Expositor's Bible Commentary
And David spake unto the LORD the words of this song in the day that the LORD had delivered him out of the hand of all his enemies, and out of the hand of Saul:CHAPTER XXX.
THE SONG OF THANKSGIVING.
2 Samuel 22:1-51.
SOME of David's actions are very characteristic of himself; there are other actions quite out of harmony with his character. This psalm of thanksgiving belongs to the former order. It is quite like David; at the conclusion of his military enterprises, to cast his eye gratefully over the whole, and acknowledge the goodness and mercy that had followed him all along. Unlike many, he was as careful to thank God for mercies past and present as to entreat Him for mercies to come. The whole Book of Psalms resounds with halleluiahs, especially the closing part. In the song before us we have something like a grand halleluiah, in which thanks are given for all the deliverances and mercies of the past, and unbounded confidence expressed in God's mercy and goodness for the time to come.
The date of this song is not to be determined by the place which it occupies in the history. We have already seen that the last few chapters of Samuel consist of supplementary narratives, not introduced at their regular places, but needful to give completeness to the history. It is likely that this psalm was written considerably before the end of David's reign. Two considerations make it all but certain that its date is earlier than Absalom's rebellion. In the first place, the mention of the name of Saul in the first verse - "in the day when God delivered him out of the hand of all his enemies and out of the hand of Saul" - would seem to imply that the deliverance from Saul was somewhat recent, certainly not so remote as it would have been at the end of David's reign. And secondly, while the affirmation of David's sincerity and honesty in serving God might doubtless have been made at any period of his life, yet some of his expressions would not have been likely to be used after his deplorable fall. It is not likely that after that, he would have spoken, for example, of the cleanness of his hands, stained as they had been by wickedness that could hardly have been surpassed. On the whole, it seems most likely that the psalm was written about the time referred to in 2 Samuel 7:1 - "when the Lord had given him rest from all his enemies round about." This was the time when it was in his heart to build the temple, and we know from that and other circumstances that he was then in a state of overflowing thankfulness.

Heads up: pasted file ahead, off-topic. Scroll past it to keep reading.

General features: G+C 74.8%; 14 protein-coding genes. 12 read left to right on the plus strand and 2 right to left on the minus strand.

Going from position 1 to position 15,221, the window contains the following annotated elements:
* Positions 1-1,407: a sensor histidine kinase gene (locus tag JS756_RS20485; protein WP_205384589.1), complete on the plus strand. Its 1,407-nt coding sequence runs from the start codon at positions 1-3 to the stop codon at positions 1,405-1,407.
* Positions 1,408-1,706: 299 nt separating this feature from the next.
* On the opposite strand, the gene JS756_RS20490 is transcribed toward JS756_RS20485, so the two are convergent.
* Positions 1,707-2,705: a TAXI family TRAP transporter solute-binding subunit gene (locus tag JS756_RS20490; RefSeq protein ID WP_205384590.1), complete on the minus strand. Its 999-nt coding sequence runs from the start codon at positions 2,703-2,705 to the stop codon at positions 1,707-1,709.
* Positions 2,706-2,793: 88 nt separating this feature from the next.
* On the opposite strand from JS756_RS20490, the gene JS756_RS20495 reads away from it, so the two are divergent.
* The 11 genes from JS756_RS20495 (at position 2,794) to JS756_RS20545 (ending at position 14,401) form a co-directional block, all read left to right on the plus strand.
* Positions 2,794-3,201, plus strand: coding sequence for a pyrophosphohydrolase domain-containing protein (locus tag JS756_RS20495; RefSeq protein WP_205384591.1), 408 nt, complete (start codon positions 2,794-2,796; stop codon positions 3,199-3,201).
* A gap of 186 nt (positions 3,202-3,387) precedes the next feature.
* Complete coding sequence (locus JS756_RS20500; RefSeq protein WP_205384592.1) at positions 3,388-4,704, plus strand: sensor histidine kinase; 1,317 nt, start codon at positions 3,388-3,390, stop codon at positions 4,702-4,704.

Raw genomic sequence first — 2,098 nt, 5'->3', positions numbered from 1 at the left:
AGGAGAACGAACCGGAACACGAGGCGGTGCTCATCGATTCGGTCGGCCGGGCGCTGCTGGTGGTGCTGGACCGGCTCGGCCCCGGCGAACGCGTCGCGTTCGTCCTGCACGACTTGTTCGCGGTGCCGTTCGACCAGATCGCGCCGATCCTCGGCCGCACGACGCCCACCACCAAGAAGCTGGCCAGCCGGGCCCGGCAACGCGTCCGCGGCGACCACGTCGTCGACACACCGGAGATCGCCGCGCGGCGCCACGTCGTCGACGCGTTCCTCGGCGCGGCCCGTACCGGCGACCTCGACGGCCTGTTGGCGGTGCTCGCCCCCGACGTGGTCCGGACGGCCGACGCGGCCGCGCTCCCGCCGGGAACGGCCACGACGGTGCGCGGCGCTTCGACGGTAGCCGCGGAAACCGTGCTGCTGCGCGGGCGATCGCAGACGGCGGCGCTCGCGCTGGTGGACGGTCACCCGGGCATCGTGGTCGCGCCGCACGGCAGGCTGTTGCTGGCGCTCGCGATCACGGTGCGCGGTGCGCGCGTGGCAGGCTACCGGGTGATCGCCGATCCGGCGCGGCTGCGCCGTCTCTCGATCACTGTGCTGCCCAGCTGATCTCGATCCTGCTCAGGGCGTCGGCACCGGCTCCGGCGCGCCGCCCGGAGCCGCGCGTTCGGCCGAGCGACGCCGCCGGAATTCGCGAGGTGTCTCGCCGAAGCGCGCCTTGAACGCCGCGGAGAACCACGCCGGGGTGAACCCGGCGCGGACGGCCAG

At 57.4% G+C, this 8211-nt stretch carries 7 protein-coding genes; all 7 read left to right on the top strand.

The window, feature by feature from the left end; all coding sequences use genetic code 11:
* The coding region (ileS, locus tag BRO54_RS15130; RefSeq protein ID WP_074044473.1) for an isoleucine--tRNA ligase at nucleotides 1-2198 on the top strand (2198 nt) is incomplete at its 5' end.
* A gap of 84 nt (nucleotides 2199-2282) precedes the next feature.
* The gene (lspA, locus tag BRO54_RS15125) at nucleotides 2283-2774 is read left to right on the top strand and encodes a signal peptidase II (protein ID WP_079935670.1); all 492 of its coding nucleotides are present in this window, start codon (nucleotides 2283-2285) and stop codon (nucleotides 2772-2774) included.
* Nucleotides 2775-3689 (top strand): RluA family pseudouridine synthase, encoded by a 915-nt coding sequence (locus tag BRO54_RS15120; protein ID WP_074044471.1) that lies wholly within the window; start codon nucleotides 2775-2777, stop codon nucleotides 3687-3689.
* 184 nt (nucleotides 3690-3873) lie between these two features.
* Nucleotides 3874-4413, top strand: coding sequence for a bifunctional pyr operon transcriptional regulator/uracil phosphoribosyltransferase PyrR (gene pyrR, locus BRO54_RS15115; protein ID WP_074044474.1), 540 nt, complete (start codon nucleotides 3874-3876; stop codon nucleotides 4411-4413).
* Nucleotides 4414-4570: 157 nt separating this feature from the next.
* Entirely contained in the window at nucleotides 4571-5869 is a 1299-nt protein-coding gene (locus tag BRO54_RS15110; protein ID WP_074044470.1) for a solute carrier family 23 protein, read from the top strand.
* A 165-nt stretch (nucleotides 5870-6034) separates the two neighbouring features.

Besides the introduction, the song consists of three leading parts not very definitely separated from each other, but sufficiently marked to form a convenient division, as follows:
I. Introduction: the leading thought of the song, an adoring acknowledgment of what God had been and was to David (2 Samuel 22:2-4).
II. A narrative of the Divine interpositions on his behalf, embracing his dangers, his prayers, and the Divine deliverances in reply (2 Samuel 22:5-19).
III. The grounds of his protection and success (2 Samuel 22:20-30).
IV. References to particular acts of God's goodness in various parts of his life, interspersed with reflections on the Divine character, from all which the assurance is drawn that that goodness would be continued to him and his successors, and would secure through coming ages the welfare and extension of the kingdom. And here we observe what is so common in the Psalms: a gradual rising above the idea of a mere earthly kingdom; the type passes into the antitype; the kingdom of David melts, as in a dissolving view, into the kingdom of the Messiah; thus a more elevated tone is given to the song, and the assurance is conveyed to every believer that as God protected David and his kingdom, so shall He protect and glorify the kingdom of His Son forever.
I. In the burst of adoring gratitude with which the psalm opens as its leading thought, we mark David's recognition of Jehovah as the source of all the protection, deliverance, and success he had ever enjoyed, along with a special assertion of closest relationship to Him, in the frequent use of the word "my," and a very ardent acknowledgment of the claim to his gratitude thus arising - "God, who is worthy to be praised."
The feeling that recognized God as the Author of all his deliverances was intensely strong, for every expression that can denote it is heaped together: "My rock, my portion, my deliverer; the God of my rock, my shield; the horn of my salvation, my high tower, my refuge, my Saviour." He takes no credit to himself; he gives no glory to his captains; the glory is all the Lord's. He sees God so supremely the Author of his deliverance that the human instruments that helped him are for the moment quite out of view. He who, in the depths of his penitence, sees but one supremely injured Being, and says, "Against Thee, Thee only, have I sinned," at the height of his prosperity sees but one gracious Being, and adores Him, who only is his rock and his salvation. In an age when all the stress is apt to be laid on the human instruments, and God left out of view, this habit of mind is instructive and refreshing. It was a touching incident in English history when, after the battle of Agincourt, Henry V. of England directed the hundred and fifteenth Psalm to be sung; prostrating himself on the ground, and causing his whole army to do the same, when the words were sounded out, "Not unto us, O Lord, not unto us, but to Thy name give glory."